I don’t work as hard as I ought at this…
Mark Twain once said, “Work is a necessary evil to be avoided.” Although there may be days when we feel like he got it right, we know God has ordained work as a stewardship of his created world (Genesis 1:28; 2:15). He has designed work for his glory and our good. But how might we glorify God at work? This list is not exhaustive, but here’s at least 12 ways…
But one may ask: “How does this impact my Sundays as a Christian?” This view of the Sabbath should help us regulate our weeks. Sunday is “Father’s Day,” and we have an appointment to meet Him. The child who asks “How short can the meeting be? ” has a dysfunctional relationship problem — not an intellectual, theological problem — something is amiss in his fellowship with God.
This view of the Sabbath helps us deal with the question “Is it ok to do … on Sunday? — because I don’t have any time to do it in the rest of the week?” If this is our question, the problem is not how we use Sunday, it is how we are misusing the rest of the week.
D. A. Carson shares some excellent thoughts on how Matthew 18 (church discipline) is abused with regard to critique of books/pastors/etc. here: Editorial on Abusing Matthew 18.
Princess Diana once said, “Only do what your heart tells you.”
This is a creed believed by millions…
This sounds so simple and liberating. It’s tempting to believe.
Until you consider that your heart has sociopathic tendencies.
Read more at Desiring God.
Her mother’s heart was broken, time after time, seeing the reckless life her son was leading. He not only did not share his mother’s faith but would join himself to anti-Christian groups, using his sharp mind to seek to convince others to follow him.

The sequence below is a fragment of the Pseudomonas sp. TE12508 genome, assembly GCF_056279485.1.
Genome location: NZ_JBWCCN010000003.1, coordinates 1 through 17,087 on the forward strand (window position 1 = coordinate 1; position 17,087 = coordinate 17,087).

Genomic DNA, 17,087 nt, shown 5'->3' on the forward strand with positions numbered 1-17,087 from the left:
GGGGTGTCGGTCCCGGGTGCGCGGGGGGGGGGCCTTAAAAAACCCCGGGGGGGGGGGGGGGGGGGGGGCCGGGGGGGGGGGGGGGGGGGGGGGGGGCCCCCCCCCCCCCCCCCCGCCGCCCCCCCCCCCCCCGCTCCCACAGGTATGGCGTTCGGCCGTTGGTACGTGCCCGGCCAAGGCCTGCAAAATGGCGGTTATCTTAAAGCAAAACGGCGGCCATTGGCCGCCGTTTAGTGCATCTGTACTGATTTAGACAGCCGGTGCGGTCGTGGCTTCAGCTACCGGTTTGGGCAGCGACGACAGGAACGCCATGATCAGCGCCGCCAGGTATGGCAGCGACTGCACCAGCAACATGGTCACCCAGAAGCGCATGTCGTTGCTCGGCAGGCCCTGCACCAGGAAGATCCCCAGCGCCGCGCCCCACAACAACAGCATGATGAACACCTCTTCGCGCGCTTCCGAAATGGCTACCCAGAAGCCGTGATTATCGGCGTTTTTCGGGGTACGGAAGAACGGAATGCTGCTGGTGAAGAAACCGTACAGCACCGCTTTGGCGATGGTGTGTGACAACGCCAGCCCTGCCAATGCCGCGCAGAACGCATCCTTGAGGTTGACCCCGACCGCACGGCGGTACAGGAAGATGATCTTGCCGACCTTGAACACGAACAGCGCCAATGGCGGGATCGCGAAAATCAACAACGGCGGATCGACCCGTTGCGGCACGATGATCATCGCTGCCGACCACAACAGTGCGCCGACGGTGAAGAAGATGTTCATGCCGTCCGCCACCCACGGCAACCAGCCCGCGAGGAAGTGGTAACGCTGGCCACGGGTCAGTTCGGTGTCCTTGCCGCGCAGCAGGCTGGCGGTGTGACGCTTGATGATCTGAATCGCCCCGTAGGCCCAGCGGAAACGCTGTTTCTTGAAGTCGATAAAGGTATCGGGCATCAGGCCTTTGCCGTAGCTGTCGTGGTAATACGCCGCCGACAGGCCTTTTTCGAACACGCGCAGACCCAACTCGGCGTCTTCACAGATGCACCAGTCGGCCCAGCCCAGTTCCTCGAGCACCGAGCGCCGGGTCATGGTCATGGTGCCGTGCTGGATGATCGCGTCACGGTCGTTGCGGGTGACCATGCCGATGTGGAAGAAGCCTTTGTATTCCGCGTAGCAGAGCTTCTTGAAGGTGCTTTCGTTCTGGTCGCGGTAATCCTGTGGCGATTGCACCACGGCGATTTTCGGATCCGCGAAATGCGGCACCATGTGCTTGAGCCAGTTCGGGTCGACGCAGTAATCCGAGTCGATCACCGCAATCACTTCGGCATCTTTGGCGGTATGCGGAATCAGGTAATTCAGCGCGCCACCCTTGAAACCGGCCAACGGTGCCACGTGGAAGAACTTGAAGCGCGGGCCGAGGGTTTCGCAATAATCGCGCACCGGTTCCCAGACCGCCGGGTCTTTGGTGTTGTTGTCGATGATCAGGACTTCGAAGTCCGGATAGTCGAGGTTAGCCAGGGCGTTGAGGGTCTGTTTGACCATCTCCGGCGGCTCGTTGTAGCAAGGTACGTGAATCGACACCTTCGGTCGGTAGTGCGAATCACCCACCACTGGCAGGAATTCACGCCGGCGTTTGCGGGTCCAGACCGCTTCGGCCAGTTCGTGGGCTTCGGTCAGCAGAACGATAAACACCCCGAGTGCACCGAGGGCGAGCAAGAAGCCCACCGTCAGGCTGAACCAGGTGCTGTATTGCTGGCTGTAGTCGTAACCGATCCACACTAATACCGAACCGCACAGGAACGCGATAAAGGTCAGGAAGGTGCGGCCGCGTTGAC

Read the whole story at Effectual Grace.
From Stephen Altrogge:
But the rapture didn’t happen on Saturday, and the reason it didn’t happen was because of my unsaved friends and family members. And yours too. 2 Peter 3:9 says:
The Lord is not slow to fulfill his promise as some count slowness, but is patient toward you, not wishing that any should perish, but that all should reach repentance.
The rapture didn’t happen because the Lord is full of patience. He doesn’t want anyone to perish in their sins. God isn’t some sicko who delights in inflicting pain on people. Yes, he is full of justice and will bring wrath on those who reject him, but I also believe that his heart breaks when a person dies in their sins. So he gives them more time to hear the gospel, more time to turn from their sins, and more time see their desperate need for Jesus.
“Indeed, all who desire to live a godly life in Christ Jesus will be persecuted.” This is one of those Bible promises that doesn’t make it into the flower-covered book for graduates.
read more at A Double Danger – Kevin DeYoung.